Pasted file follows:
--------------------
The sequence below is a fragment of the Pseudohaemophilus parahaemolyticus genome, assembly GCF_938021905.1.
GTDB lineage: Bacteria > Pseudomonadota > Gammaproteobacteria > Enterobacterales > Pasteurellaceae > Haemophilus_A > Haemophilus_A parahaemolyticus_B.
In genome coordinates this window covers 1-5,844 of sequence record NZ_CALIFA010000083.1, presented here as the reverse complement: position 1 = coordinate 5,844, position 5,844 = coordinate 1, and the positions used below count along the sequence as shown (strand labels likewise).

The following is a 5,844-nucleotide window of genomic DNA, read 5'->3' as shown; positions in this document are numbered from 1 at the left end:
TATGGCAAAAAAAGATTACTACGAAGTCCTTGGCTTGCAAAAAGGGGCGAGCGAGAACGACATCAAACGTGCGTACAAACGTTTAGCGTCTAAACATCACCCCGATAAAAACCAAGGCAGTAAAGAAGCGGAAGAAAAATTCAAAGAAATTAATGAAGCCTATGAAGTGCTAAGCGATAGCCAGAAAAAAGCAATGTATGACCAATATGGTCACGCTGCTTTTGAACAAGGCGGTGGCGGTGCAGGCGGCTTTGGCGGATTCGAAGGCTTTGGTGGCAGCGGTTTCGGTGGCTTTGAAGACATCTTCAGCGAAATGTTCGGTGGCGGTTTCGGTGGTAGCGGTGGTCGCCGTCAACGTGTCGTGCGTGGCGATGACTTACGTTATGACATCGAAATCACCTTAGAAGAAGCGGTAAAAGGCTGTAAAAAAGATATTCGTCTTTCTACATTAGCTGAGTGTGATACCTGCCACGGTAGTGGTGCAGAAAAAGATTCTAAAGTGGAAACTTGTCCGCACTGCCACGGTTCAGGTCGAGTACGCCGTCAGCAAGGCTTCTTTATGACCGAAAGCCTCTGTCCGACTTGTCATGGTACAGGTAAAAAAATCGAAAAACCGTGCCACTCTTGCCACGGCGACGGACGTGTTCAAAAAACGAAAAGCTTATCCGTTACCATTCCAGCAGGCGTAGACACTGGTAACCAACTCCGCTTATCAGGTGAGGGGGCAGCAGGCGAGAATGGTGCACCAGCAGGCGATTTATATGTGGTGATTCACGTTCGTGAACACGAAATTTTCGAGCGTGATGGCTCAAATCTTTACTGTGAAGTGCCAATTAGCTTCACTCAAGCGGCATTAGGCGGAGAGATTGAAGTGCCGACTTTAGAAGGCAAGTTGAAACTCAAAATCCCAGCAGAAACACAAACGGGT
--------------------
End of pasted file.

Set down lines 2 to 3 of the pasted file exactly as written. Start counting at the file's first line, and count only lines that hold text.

GTDB lineage: Bacteria > Pseudomonadota > Gammaproteobacteria > Enterobacterales > Pasteurellaceae > Haemophilus_A > Haemophilus_A parahaemolyticus_B.
In genome coordinates this window covers 1-5,844 of sequence record NZ_CALIFA010000083.1, presented here as the reverse complement: position 1 = coordinate 5,844, position 5,844 = coordinate 1, and the positions used below count along the sequence as shown (strand labels likewise).